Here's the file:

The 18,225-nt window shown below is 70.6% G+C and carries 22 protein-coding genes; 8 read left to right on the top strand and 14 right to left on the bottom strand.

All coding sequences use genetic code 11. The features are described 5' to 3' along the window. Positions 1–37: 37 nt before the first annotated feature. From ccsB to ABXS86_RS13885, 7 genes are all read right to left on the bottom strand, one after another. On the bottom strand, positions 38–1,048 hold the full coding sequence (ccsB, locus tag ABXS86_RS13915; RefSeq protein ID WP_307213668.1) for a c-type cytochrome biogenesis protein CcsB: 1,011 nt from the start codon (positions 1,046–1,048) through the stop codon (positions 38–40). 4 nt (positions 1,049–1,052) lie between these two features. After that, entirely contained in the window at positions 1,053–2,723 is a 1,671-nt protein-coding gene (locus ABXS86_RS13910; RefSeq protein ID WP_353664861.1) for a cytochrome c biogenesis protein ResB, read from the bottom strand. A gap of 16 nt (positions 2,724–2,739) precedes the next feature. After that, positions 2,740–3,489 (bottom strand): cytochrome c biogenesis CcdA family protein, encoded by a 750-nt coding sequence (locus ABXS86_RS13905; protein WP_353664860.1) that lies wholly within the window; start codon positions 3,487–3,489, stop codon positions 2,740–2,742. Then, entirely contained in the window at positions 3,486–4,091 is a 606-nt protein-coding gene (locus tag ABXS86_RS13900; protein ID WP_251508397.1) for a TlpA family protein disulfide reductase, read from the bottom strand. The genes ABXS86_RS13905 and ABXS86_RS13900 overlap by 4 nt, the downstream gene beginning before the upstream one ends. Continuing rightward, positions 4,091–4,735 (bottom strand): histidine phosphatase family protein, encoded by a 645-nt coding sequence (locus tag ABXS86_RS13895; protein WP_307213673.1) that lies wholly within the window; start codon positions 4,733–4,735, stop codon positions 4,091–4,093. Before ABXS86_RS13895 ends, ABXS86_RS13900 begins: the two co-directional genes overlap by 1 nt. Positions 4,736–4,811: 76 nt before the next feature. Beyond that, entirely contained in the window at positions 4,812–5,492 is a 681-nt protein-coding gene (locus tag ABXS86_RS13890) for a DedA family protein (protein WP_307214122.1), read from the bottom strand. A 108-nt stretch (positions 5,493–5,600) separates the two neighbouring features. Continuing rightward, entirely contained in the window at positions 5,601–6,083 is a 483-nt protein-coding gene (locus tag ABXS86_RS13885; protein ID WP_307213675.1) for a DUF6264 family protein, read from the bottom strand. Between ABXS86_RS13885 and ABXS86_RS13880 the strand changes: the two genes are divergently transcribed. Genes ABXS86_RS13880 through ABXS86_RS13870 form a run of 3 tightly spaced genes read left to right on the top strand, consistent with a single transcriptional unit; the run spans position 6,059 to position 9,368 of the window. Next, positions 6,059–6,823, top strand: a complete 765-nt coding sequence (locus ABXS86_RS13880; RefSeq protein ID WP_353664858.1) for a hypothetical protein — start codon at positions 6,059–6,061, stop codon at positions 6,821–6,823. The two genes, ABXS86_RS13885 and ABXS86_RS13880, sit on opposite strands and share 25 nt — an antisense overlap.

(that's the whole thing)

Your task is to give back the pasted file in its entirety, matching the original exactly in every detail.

The 18,225-nt window shown below is 70.6% G+C and carries 22 protein-coding genes; 8 read left to right on the top strand and 14 right to left on the bottom strand.

All coding sequences use genetic code 11. The features are described 5' to 3' along the window. Positions 1–37: 37 nt before the first annotated feature. From ccsB to ABXS86_RS13885, 7 genes are all read right to left on the bottom strand, one after another. On the bottom strand, positions 38–1,048 hold the full coding sequence (ccsB, locus tag ABXS86_RS13915; RefSeq protein ID WP_307213668.1) for a c-type cytochrome biogenesis protein CcsB: 1,011 nt from the start codon (positions 1,046–1,048) through the stop codon (positions 38–40). 4 nt (positions 1,049–1,052) lie between these two features. After that, entirely contained in the window at positions 1,053–2,723 is a 1,671-nt protein-coding gene (locus ABXS86_RS13910; RefSeq protein ID WP_353664861.1) for a cytochrome c biogenesis protein ResB, read from the bottom strand. A gap of 16 nt (positions 2,724–2,739) precedes the next feature. After that, positions 2,740–3,489 (bottom strand): cytochrome c biogenesis CcdA family protein, encoded by a 750-nt coding sequence (locus ABXS86_RS13905; protein WP_353664860.1) that lies wholly within the window; start codon positions 3,487–3,489, stop codon positions 2,740–2,742. Then, entirely contained in the window at positions 3,486–4,091 is a 606-nt protein-coding gene (locus tag ABXS86_RS13900; protein ID WP_251508397.1) for a TlpA family protein disulfide reductase, read from the bottom strand. The genes ABXS86_RS13905 and ABXS86_RS13900 overlap by 4 nt, the downstream gene beginning before the upstream one ends. Continuing rightward, positions 4,091–4,735 (bottom strand): histidine phosphatase family protein, encoded by a 645-nt coding sequence (locus tag ABXS86_RS13895; protein WP_307213673.1) that lies wholly within the window; start codon positions 4,733–4,735, stop codon positions 4,091–4,093. Before ABXS86_RS13895 ends, ABXS86_RS13900 begins: the two co-directional genes overlap by 1 nt. Positions 4,736–4,811: 76 nt before the next feature. Beyond that, entirely contained in the window at positions 4,812–5,492 is a 681-nt protein-coding gene (locus tag ABXS86_RS13890) for a DedA family protein (protein WP_307214122.1), read from the bottom strand. A 108-nt stretch (positions 5,493–5,600) separates the two neighbouring features. Continuing rightward, entirely contained in the window at positions 5,601–6,083 is a 483-nt protein-coding gene (locus tag ABXS86_RS13885; protein ID WP_307213675.1) for a DUF6264 family protein, read from the bottom strand. Between ABXS86_RS13885 and ABXS86_RS13880 the strand changes: the two genes are divergently transcribed. Genes ABXS86_RS13880 through ABXS86_RS13870 form a run of 3 tightly spaced genes read left to right on the top strand, consistent with a single transcriptional unit; the run spans position 6,059 to position 9,368 of the window. Next, positions 6,059–6,823, top strand: a complete 765-nt coding sequence (locus ABXS86_RS13880; RefSeq protein ID WP_353664858.1) for a hypothetical protein — start codon at positions 6,059–6,061, stop codon at positions 6,821–6,823. The two genes, ABXS86_RS13885 and ABXS86_RS13880, sit on opposite strands and share 25 nt — an antisense overlap.